Such a project would take tens of millions of dollars, but a pilot project to prove its feasibility would cost considerably less, according to OceanTherm officials. The company has received some grant money from the Norwegian government to construct additional computer simulations about how the bubble device might work in the ocean, and they are looking for investors in the US willing to support an experimental project.
Nobody has ever tried to lasso a hurricane with a bubble net—or anything else, for that matter—although OceanTherm’s CEO believes it’s worth exploring. “We can foresee a fleet of 20 ships with compressors and generators would be able to prevent a warm current from fueling the hurricane,” Hollingsæter says. “When hurricanes are large like Laura, they are very difficult to manage. But they are small in the beginning. If we are there and we can see a hurricane coming into a large area with hot water, we can work slowly over a period to stop the water from being so hot. Then maybe then the hurricane will maybe be more of a low-pressure system coming in.”
The idea of manipulating a hurricane has its origins in efforts that date back to the post-World War II years, when Pentagon officials believed they could alter the weather with nuclear weapons, according to Fleming. Proponents such as Teller believed that smaller bombs could be used to dig harbors in Alaska, shave off the Santa Barbara Mountains to reduce air pollution in Los Angeles, or even destroy a hurricane, says Fleming, author of the book Fixing the Sky: The Checkered History of Weather and Climate Control.
The concept of nuking a hurricane was actually first raised during a speech by Julian Huxley (brother of Aldous and a noted eugenicist) during a speech to more than 18,000 people in Madison Square Garden on December 3, 1945. Huxley proposed using nuclear weapons to control the environment. Later, the military began studying the idea seriously. Although the plan never got off the ground, it did result in something called Project Cirrus. In October, 1947, Hurricane King was moving off the South Carolina coast, losing energy. As part of Project Cirrus, military officials decided to drop silver iodide or dry ice into the storm to promote ice crystals and perhaps weaken the storm even further. A B-17 dumped 180 pounds of dry ice into the storm clouds—but something else happened. The storm intensified, made a U-turn, and headed straight for Savannah, Georgia. According to this 2017 account in The Atlantic, it killed one person and racked up $ 3 million in property damages.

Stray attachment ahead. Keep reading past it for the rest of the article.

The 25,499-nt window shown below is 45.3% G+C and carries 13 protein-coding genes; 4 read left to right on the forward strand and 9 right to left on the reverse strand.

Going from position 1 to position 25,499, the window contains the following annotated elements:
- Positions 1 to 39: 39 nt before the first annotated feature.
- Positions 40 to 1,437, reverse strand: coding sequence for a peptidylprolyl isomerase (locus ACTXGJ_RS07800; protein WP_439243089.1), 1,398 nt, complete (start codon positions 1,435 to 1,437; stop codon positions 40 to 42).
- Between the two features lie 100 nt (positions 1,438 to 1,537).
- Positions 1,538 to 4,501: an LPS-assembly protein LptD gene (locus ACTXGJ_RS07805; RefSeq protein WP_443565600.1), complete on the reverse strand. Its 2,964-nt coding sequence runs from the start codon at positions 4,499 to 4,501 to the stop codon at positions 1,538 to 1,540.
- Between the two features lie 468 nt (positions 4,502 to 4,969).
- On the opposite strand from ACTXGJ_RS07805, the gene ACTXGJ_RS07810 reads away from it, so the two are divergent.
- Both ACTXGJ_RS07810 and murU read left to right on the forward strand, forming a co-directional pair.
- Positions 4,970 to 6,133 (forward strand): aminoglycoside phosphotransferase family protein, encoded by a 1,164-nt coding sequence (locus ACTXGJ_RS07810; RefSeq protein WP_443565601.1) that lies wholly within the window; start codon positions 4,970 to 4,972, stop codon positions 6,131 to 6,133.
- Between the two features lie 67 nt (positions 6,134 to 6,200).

Meteorologists eventually concluded that the cloud seeding didn’t affect the storm, but the negative publicity delayed any more cloud seeding experiments for another 20 years. The idea was revived between the mid-1960s through the early 1980s by scientists at the National Oceanographic and Atmospheric Administration who actively pursued hurricane modification through Project STORMFURY, which also was designed to seed clouds with silver iodide, creating ice crystals. The problem was that after collecting data, the atmospheric researchers discovered that hurricane systems already include ice crystals, so they couldn’t really tell if the ones they added changed anything.
Bomb expert Edward Teller brought up the nuclear option against hurricanes several times, most recently in a 1990 speech. It was never seriously tested or considered, although President Donald Trump reportedly asked aides whether bombing hurricanes was possible on two separate White House conversations, according to an Axios report from August 2019.
Fleming notes that dropping a nuclear weapon in a hurricane would be a violation of existing treaties between the US and Russia. “If you did nuke a hurricane, you would scatter radioactivity everywhere,” says Fleming. “And there would be a litigious trail along the hurricane’s path.”